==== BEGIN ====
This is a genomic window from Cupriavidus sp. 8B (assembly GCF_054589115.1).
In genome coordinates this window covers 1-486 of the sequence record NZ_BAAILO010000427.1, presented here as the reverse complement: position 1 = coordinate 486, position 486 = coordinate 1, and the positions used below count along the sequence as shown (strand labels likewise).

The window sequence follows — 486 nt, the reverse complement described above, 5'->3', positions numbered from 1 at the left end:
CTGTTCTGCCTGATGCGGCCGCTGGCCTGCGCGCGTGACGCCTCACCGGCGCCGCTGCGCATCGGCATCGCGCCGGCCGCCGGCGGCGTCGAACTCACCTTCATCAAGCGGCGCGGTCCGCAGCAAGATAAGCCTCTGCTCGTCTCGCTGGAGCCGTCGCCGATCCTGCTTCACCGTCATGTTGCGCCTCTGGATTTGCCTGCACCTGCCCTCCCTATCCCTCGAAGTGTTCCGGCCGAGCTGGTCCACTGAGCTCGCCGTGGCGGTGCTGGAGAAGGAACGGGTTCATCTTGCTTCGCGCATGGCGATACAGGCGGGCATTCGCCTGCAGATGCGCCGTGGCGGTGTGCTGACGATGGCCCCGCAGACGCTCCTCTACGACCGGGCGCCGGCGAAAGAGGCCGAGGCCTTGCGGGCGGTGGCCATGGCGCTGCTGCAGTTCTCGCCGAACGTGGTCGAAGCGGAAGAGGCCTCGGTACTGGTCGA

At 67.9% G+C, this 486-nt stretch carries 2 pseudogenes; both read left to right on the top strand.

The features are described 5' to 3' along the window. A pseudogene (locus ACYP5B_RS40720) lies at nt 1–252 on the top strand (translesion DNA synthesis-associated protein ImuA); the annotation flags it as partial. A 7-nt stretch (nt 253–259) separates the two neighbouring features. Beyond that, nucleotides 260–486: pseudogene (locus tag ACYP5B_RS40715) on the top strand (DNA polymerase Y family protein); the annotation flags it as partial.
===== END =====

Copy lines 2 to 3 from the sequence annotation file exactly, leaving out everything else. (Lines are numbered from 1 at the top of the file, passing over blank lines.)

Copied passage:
In genome coordinates this window covers 1-486 of the sequence record NZ_BAAILO010000427.1, presented here as the reverse complement: position 1 = coordinate 486, position 486 = coordinate 1, and the positions used below count along the sequence as shown (strand labels likewise).

The window sequence follows — 486 nt, the reverse complement described above, 5'->3', positions numbered from 1 at the left end: